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Jewish World Review Sept. 15, 1999 /5 Tishrei, 5760

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Econophone

Don't rule out
Beatty just yet


http://www.jewishworldreview.com -- PATRICK CADDELL WAS THE BRILLIANT YOUNG POLLSTER who guided George McGovern to the Democratic nomination in 1972 and Jimmy Carter all the way to the White House in 1976.

A quarter century later he senses the same undercurrent of voter "alienation" driving the presidential prospects of his longtime friend, famed actor-producer Warren Beatty.

"The people are being told that the two parties have decided," he said of the two probable 2000 candidates, George W. Bush and Al Gore, "and they're saying this isn't enough of a choice. There's an argument that a vacuum exists."

Caddell, 49, blames party insiders for that "vacuum," for collapsing the selection process into a dense pack of March primaries including the blockbuster states of California, Florida, New York and Texas that only a few well-funded candidates can afford to contest.

"This front-loading of the system, a premeditated act by the establishment, is going to backfire," he warned in an interview. "It's a little pre-cooked for people. It tells the American people they're irrelevant to the process."

What sets the early 2000 race apart from those of previous years, Caddell argues, is the speed with which Americans have learned how puny a role they may get to play in picking the next president. He says people are dismayed at the prospect of a two-candidate contest Republican George W. Bush vs. Democrat Al Gore they had no hand in creating.

"We don't have to accept this," Caddell hears voters saying this September. "We don't have to buy this."

Whether or not Beatty, who master-crafted such epics as "Bonnie and Clyde," "Reds" and "Heaven Can Wait," plus his more recent electoral send-up "Bulworth," mounts a full-fledged campaign for the Democratic nomination next summer, the man who helped steer both McGovern and Carter sees a similar opening this autumn.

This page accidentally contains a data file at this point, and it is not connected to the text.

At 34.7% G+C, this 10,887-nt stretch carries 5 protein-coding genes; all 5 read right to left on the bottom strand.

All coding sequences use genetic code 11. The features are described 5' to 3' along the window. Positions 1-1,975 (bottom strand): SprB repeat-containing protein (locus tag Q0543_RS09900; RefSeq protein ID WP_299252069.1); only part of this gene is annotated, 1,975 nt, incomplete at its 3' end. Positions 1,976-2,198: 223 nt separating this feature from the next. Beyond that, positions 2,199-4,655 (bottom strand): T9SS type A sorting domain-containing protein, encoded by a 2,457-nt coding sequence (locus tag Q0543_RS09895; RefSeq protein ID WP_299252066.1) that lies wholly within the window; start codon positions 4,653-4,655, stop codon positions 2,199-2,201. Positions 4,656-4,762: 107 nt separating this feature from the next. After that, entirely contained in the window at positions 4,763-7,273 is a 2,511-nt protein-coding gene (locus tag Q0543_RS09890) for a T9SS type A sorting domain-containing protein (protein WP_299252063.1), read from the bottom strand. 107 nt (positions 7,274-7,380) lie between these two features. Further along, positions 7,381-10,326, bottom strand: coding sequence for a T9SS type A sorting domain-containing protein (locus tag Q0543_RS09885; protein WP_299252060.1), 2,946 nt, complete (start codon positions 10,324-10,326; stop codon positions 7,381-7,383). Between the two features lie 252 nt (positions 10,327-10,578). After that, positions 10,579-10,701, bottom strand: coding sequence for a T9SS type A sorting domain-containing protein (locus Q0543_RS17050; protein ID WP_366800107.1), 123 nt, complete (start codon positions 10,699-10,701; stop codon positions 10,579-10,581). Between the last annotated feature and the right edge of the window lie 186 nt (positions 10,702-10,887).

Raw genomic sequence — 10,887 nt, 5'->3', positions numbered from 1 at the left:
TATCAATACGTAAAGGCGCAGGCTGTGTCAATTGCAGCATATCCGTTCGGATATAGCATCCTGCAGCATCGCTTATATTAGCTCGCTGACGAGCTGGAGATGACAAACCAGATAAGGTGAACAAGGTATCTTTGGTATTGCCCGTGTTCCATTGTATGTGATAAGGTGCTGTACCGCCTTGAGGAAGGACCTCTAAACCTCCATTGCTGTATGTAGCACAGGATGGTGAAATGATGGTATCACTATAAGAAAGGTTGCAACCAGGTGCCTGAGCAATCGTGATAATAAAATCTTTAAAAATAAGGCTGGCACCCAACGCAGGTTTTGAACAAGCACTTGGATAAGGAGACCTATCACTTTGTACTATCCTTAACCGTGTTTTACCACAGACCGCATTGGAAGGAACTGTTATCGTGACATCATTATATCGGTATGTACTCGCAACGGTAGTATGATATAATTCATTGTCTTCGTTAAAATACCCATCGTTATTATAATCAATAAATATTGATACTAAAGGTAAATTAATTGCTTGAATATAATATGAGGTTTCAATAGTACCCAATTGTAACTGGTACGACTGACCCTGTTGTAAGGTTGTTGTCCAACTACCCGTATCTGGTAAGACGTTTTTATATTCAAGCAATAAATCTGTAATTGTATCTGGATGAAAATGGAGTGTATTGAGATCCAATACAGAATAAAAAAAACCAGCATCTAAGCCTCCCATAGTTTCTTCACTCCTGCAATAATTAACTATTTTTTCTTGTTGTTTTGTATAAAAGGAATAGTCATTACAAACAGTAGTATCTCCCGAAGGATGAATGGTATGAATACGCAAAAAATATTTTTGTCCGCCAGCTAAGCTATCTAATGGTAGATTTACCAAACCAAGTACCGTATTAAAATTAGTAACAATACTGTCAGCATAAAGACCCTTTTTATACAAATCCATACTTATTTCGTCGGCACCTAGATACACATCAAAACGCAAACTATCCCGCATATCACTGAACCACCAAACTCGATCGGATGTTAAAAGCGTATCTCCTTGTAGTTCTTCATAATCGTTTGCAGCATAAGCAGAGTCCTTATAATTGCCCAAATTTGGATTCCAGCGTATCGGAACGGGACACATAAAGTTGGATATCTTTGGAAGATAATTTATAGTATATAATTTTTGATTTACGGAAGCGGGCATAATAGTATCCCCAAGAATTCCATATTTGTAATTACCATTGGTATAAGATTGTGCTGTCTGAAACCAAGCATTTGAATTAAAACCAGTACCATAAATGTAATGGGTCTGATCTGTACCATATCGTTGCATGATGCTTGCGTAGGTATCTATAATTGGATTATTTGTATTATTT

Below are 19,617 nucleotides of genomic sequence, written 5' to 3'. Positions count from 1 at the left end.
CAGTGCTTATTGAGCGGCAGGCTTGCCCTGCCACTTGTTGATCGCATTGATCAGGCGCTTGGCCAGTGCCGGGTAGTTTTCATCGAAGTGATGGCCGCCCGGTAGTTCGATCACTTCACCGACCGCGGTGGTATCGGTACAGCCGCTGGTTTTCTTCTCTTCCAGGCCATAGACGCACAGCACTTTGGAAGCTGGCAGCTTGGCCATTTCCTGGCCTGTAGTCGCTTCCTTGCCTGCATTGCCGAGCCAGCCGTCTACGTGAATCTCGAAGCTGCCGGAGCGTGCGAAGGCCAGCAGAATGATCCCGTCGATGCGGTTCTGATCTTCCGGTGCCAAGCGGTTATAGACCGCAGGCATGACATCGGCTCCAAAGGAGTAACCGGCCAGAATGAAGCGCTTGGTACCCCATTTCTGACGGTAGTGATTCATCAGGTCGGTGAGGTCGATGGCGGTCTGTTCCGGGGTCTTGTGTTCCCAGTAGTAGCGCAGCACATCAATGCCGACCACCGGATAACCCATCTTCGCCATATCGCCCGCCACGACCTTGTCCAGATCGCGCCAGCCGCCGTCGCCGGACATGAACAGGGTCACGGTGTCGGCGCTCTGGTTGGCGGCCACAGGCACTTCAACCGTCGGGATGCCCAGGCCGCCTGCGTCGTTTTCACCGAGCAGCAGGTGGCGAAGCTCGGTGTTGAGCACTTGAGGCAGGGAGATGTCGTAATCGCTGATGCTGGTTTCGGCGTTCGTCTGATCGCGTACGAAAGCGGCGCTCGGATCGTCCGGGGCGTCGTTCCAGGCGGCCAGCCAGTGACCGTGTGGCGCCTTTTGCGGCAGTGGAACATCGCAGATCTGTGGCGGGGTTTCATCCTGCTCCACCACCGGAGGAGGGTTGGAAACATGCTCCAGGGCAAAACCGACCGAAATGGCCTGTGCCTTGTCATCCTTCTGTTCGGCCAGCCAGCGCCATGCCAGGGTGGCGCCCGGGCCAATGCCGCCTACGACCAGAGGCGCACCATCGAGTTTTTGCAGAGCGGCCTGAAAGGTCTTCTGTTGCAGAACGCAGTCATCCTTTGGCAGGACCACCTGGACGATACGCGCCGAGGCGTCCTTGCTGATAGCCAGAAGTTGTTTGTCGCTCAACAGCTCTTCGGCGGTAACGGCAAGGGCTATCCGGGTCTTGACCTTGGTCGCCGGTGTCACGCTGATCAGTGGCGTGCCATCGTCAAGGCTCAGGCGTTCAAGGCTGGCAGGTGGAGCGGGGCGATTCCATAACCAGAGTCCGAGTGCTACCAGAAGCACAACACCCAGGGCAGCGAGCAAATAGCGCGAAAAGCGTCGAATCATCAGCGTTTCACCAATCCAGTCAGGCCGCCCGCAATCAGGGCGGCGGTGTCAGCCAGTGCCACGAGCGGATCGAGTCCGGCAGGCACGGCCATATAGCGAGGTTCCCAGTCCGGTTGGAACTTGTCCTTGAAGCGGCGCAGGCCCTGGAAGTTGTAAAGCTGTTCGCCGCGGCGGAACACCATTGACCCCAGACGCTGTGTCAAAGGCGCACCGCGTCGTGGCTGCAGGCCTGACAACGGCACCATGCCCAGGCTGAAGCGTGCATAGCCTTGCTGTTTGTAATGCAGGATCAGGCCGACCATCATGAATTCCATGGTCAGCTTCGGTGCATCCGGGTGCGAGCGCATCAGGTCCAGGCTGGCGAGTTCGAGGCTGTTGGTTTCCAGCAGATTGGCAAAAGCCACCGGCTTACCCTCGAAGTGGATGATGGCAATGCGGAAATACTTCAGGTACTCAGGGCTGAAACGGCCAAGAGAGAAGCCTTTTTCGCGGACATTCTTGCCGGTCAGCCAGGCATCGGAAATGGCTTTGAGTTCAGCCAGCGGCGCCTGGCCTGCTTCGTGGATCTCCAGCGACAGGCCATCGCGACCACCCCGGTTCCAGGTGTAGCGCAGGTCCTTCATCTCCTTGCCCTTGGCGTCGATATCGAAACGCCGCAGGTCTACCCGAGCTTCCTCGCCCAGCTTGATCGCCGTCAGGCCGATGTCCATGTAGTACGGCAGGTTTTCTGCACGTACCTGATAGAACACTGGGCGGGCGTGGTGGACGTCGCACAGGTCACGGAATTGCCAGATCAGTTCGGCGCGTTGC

Caddell argues that (1) the vice president's all-out defense of President Clinton last year lays him open to challenge, and (2) Bill Bradley's 18 years as an uncomplaining Capitol Hill insider makes the former New Jersey lawmaker an unlikely claimant to the outsider's role.

Caddell knows from experience, moreover, how quickly such front-running candidacies can be toppled. At the tender age of 21, barely out of Harvard, he spotted anti-Vietnam War crusader George McGovern's chance to knock off Edmund Muskie, then a daunting favorite to wrap up the Democratic nomination early.

"There were a great number of people who were not happy with the Muskie choice blue-collar people," Caddell recalls. "I knew McGovern could speak to the liberal elite, but also to the factory workers." He remembers what a "shocker" it was for the country to wake up after the New Hampshire primary that year and realize how well McGovern had done.

Four years later Caddell saw a Georgia farmer-turned-politician prepared to plow the same fertile ground voters' growing sense of distance from the political establishment.

"When I first sat down with Jimmy Carter, he'd just spent two years campaigning in people's homes. He was the only one who understood the alienation from Watergate," Caddell said.

"People don't understand what that gave him, those two years of staying and living in people's homes. He had a feel for the country."

Starting in the early 1980s, the pollster who pioneered the numbers for McGovern and Carter saw professionals of both parties erect barriers to such long-shot challenges. He watched insurgents such as Gary Hart, Joe Biden and Jerry Brown fall one after another to better-financed candidates who were more amenable to the insider's game.

Today, an older, wiser Patrick Caddell, having gotten involved in the movie business himself, worries that Beatty, whom he met in that early, ever-hopeful '72 McGovern campaign, may suffer a similar fate should he choose to enter today's big-casino politics: getting beaten by the house.

"I have very mixed emotions," said Caddell.

Though he fears the personal risks to his friend, Caddell wonders who else can fill the void in year 2000 politics: a Democrat untainted by either the big-money politics or the Clinton scandals themselves.

"The Republicans were disastrous in presenting it," he says of the still-smoldering impeachment fight. "But if you're saying with great enthusiasm that it's all right to lie if you vote right on abortion, that character has nothing to do with the White House, the Democratic Party is going to reap the whirlwind."



JWR contributor Chris Matthews, chief of the San Francisco Examiner's Washington Bureau, is host of "Hardball" on CNBC. Send your comments to him by clicking here.

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